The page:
In early August 1889, a young Virginia schoolteacher assembled his 18 students in a simple frame structure in the Cullowhee Valley community of Painter. The building where the school met was designed to have rooms, but as yet had no partitions. It was unpainted and unfurnished except for a few long benches and a blackboard. It was not the teacher’s first class of students, nor was it the first session of the small academy. But in a real sense it was a true beginning, for the teacher had found a home for his vision, a vision of a school to prepare teachers for rural and village classrooms. In later years, he would call it “the Cullowhee idea.”
The teacher described in the opening passage of the book “A Mountain Heritage: The Illustrated History of Western Carolina University,” written by Curtis W. Wood and H. Tyler Blethen, was Robert Lee Madison, the man credited with founding the institution that would become the westernmost campus of the University of North Carolina system. Wood and Blethen wrote their tome on the occasion of the centennial anniversary in 1989 of the founding of WCU. And now, a quarter of a century later, the campus community stands ready to celebrate another milestone in the life of the university – its 125th birthday.
Naturally, such an auspicious occasion has a formal name; it’s “quasquicentennial,” a term based on “quasqui” (which means “and a quarter”) combined with the familiar “centennial” (which means “100 years”). Although the word for “125th anniversary” looks like a mouthful, it’s really not that difficult to pronounce. Basically, just add a quasqui (“kwos-kwi”) before the easy-to-say centennial (“sen-ten-ee-uhl”). No matter how one says it, the folks who are involved in planning a yearlong celebration to mark the milestone are not letting themselves be slowed down by an obscure six-syllable word; they are more concerned about commemorating the university’s big birthday in style.
“The year ahead will be a significant and exciting point in our university’s history,” said Kellie Monteith, assistant vice chancellor for health and wellness in the Division of Student Affairs. Monteith and Melissa Wargo, chief of staff, are serving as co-chairs of a steering committee charged with organizing festivities on campus – and throughout the western region of North Carolina that WCU serves. “We not only will be remembering Western Carolina’s legacy and history, but also will be celebrating how far we have progressed as an institution over the past 125 years. And we will be looking forward to the future of this university as we continue our mission of providing quality education to our students and being a partner in the economic and community development of our region.”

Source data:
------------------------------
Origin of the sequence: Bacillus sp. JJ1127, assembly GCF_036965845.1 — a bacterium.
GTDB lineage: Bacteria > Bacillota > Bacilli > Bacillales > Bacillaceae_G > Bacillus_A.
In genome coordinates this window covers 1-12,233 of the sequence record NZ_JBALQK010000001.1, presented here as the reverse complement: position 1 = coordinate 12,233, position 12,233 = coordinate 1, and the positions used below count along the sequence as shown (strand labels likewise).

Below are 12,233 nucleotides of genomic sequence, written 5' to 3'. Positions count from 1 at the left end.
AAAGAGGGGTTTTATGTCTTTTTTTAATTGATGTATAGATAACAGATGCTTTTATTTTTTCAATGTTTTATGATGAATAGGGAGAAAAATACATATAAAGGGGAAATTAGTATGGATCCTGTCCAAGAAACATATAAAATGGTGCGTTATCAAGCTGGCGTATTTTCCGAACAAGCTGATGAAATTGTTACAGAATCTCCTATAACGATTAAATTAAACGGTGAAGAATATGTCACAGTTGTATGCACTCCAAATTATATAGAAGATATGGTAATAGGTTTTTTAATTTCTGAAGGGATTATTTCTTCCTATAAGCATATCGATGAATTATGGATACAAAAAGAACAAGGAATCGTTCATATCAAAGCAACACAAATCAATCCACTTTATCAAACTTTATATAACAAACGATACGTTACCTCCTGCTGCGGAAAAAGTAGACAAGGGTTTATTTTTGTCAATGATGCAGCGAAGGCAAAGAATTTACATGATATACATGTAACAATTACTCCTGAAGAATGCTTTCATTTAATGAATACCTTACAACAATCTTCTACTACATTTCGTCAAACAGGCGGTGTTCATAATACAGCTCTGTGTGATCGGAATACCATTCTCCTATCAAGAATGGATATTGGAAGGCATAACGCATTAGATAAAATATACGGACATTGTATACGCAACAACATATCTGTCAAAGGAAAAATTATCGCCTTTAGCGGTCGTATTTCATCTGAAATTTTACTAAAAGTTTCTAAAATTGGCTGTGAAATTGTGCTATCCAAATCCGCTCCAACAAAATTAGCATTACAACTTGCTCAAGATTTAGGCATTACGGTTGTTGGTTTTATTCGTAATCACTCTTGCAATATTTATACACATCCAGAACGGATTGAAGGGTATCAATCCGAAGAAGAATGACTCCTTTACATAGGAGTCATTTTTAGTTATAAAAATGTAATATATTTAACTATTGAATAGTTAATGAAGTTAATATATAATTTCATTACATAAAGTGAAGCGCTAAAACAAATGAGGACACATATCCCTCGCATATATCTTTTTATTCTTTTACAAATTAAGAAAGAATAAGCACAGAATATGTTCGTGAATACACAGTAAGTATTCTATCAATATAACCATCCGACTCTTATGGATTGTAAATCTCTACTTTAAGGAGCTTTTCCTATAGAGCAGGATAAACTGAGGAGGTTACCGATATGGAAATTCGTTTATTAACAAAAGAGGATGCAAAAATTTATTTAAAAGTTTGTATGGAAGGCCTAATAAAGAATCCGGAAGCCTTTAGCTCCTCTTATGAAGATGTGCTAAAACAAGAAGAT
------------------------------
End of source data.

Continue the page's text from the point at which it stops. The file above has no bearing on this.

The theme for the yearlong celebration will be “Inspiring New Heights: Making a Difference since 1889.” The steering committee and several subcommittees are in the process of finalizing details for the many anniversary events that will take place in 2014, with three major universitywide activities in the works. The festivities are scheduled to begin in January and continue throughout the year with a lineup that includes an old-fashioned birthday party and picnic in August, and a closing celebration next December.
Tentative plans call for the 125th Anniversary Celebration Kickoff to be held from 12:25 until 2:25 p.m. Thursday, Jan. 23, in the Grandroom of A.K. Hinds University Center. The event is expected to include a student fashion show of apparel adorned with WCU’s 125th anniversary logo, remarks from Chancellor David O. Belcher, refreshments, prizes and giveaways. Birthday cake and cupcakes also will be available for students, faculty and staff at the university’s site at Biltmore Park. That night, the men’s basketball team will take on Davidson in a Southern Conference game at the Ramsey Regional Activity Center, with special activities and promotions planned as part of the evening.
The official quasquicentennial bash will be held in August, the month in which the school that became WCU was founded 125 years ago. The event is tentatively scheduled for Tuesday, Aug. 26, with a picnic on the University Center lawn, old-fashioned games, music and photo opportunities in historical garb representative of the late 19th century. The final celebration is tentatively set for Friday, Dec. 5, in the Ramsey Center, with music from the Pride of the Mountains Marching Band (which will have just returned from its appearance in the Macy’s Thanksgiving Day Parade), refreshments, remarks from the chancellor and special recognition for those who will graduate during the December 2014 commencement, the last graduating class of WCU’s 125th year.
The majority of the year’s celebration will be designed around traditional highlights of WCU’s annual calendar, such as spring commencement ceremonies, Mountain Heritage Day, the Spring Literary Festival, Homecoming, alumni receptions across the state and the Southeast, and a variety of events in communities across Western North Carolina. The university is creating a special 125th anniversary website (celebrate125.wcu.edu) where more details about events, along with historical information and photographs, will be shared.
“It’s not every day that an institution turns 125 years old,” said Monteith. “That’s why, to borrow a phrase from musician Prince, we are going to party like it’s 1889.”